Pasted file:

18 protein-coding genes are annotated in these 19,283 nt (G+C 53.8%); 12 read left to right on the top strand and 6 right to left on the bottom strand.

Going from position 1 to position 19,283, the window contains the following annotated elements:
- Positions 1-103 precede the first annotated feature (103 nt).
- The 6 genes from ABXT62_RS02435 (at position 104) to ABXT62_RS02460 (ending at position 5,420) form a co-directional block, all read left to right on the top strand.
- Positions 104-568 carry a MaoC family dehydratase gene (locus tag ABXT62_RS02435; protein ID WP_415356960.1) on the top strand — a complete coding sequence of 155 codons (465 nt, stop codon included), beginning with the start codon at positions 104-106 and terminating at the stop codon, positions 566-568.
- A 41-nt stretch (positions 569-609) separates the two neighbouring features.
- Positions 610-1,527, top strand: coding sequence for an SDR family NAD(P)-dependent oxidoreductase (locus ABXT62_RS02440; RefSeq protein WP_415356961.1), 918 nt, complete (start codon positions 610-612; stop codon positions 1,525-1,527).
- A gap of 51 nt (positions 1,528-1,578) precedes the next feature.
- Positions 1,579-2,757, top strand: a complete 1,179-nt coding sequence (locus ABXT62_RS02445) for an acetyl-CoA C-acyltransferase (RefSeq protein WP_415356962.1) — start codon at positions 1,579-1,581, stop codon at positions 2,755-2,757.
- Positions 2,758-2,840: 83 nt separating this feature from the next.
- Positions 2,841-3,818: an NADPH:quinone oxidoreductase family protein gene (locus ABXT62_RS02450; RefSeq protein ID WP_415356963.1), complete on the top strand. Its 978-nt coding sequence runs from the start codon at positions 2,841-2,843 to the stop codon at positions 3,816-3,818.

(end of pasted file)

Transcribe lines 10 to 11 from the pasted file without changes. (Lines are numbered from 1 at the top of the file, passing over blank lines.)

- Positions 2,758-2,840: 83 nt separating this feature from the next.
- Positions 2,841-3,818: an NADPH:quinone oxidoreductase family protein gene (locus ABXT62_RS02450; RefSeq protein ID WP_415356963.1), complete on the top strand. Its 978-nt coding sequence runs from the start codon at positions 2,841-2,843 to the stop codon at positions 3,816-3,818.